Many of the changes in the Green Paper can be made by secondary legislation. In particular those development control measures designed to speed up and made the process more transparent such as the proposals to enable electronic submission of planning applications and appeals, and the requirement on local authorities to make copies of plans and planning applications publicly available at low or no cost. A number of the proposals will requires amendments to be made to the General Development Procedure Order.
Mrs. May: To ask the Secretary of State for Transport, Local Government and the Regions what assessment he has made of the impact of the Court of Appeal decision in Newport BC v. Secretary of State for Wales on the application of PPG8.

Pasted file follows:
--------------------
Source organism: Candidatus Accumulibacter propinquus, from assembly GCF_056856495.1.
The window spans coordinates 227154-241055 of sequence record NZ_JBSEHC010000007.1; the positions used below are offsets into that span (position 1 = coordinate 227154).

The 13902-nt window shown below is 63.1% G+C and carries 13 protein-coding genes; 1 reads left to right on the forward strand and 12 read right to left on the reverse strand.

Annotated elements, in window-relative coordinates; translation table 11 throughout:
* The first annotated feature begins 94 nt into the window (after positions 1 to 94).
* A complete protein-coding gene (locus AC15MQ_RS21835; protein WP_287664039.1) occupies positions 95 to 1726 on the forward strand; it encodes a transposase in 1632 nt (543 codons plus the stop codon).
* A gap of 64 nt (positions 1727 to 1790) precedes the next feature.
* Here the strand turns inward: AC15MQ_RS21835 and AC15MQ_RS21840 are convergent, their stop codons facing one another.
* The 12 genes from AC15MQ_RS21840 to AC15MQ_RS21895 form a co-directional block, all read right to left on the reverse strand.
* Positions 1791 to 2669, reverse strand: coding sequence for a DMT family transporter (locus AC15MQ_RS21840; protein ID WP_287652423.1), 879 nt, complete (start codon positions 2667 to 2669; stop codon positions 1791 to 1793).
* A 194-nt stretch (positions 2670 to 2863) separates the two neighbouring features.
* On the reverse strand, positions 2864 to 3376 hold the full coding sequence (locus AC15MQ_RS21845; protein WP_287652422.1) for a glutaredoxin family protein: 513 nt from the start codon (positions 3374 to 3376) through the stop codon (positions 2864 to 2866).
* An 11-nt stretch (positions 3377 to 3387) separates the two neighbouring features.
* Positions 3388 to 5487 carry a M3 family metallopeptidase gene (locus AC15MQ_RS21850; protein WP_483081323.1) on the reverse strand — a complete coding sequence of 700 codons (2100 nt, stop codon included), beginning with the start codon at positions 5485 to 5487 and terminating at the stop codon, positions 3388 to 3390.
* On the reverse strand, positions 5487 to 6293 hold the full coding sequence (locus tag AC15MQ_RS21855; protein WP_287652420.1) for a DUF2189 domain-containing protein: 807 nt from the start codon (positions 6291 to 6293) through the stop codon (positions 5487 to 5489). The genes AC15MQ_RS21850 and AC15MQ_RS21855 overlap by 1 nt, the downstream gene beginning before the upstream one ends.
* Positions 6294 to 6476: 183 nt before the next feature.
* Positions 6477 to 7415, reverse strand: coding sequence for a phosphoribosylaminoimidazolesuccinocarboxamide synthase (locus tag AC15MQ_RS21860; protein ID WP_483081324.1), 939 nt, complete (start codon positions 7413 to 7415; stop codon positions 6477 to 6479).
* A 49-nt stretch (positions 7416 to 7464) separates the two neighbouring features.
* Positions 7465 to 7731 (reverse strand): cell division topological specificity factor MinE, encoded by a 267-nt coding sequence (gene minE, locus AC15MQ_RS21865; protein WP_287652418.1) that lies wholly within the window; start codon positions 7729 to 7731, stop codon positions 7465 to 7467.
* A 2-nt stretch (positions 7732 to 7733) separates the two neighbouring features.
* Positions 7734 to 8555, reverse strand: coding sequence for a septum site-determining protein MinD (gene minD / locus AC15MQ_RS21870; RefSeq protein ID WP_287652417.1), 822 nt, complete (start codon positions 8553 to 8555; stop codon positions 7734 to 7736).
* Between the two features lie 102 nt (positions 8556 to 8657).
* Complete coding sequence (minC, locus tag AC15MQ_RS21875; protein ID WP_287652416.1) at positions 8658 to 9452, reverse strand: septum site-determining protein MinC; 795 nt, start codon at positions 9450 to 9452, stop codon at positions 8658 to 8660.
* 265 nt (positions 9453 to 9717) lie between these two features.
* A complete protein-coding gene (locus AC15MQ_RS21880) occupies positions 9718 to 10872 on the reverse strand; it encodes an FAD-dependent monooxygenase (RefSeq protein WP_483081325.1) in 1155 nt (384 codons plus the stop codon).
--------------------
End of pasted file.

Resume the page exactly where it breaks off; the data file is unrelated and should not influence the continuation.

Mrs. May: To ask the Secretary of State for Transport, Local Government and the Regions whether the appointment of consultants to advise on the responses to the Planning Green Paper was subject to a competitive tendering process; when expressions of interest were invited; and how many firms tendered. 
7 May 2002 : Column 24W
Mr. Byers: Smith and Williamson were appointed under a framework agreement under which each work assignment commissioned forms a contract in its own right (in accordance with the terms and conditions of the overarching framework). The framework was let following a competitive tender exercise conducted under the EC Restricted procedure, i. e. service requirement advertised in the Official Journal of the European Communities, Expressions of Internet (EOIs) invited from potential suppliers, EOIs sifted to select those to be invited to tender.